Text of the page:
* Μετὰ τὴν αὐτοῦ ἀπὸ τῆς Πάτμου επάνοδον, τὴν ἐπὶ Κλαυδίου γενομένην Καίσαρος.

Johannes quarto decimo anno secundam post Neronem persecutionem movente Domitiano in Patmos insulam relegatus Scripsit Apocalypsin.

In Bagster's edition of the Peshito-Syriac New Testament, which lies before me, the superscription is as follows: "The Revelation which was made to the Evangelist John from God in the Isle of Patmos, to which he was banished by Nero Cæsar."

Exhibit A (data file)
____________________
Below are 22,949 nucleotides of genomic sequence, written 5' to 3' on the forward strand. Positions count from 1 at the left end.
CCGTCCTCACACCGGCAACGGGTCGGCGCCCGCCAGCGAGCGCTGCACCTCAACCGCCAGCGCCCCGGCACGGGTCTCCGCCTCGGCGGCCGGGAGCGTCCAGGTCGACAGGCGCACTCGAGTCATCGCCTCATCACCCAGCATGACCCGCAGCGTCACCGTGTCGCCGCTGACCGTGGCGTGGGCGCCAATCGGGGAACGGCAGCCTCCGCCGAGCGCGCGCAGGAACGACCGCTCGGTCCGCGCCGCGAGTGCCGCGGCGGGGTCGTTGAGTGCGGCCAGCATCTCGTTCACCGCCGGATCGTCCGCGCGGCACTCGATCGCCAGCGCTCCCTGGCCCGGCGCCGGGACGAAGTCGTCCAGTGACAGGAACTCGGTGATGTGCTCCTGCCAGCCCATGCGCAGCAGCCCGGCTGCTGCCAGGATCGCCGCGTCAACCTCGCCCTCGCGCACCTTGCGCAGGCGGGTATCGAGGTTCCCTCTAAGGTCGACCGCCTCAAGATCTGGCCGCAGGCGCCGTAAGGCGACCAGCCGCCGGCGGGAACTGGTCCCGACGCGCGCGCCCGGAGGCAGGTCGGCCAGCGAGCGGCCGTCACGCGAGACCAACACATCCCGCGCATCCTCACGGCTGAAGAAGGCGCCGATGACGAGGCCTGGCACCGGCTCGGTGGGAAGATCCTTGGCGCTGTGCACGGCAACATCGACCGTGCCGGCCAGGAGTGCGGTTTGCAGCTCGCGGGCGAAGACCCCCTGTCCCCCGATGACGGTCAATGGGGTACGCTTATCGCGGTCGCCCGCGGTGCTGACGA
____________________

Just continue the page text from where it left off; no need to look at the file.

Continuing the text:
and unsatisfactory, but at the same time, the most of it points to the age of Domitian as the time of its composition. If internal evidence coincided with this external testimony, we should with confidence refer the book to the age of Domitian. But internal evidence of a strong character, as we will proceed to show, forces us to place it under Nero, about A. D. 68. The author himself states that he was in the island that is called Patmos for the word of God and for the testimony of Jesus Christ, (διὰ τὸν λόγον τοῦ Θεοῦ καὶ διὰ τὴν μαρτυρίαν Ἰησοῦ Χριστοῦ.) The inference to be drawn from this is, that he either took refuge there to avoid his persecutors, or that he was banished there. It is true, that if Patmos had been a populous island, we might have supposed that he went there to preach the Gospel; but it is incredible that John would leave the populous cities of the Roman Empire to visit a desert island. From this text we infer that the book was written during a persecution of the Christians, and the spirit of the whole book clearly indicates the same thing.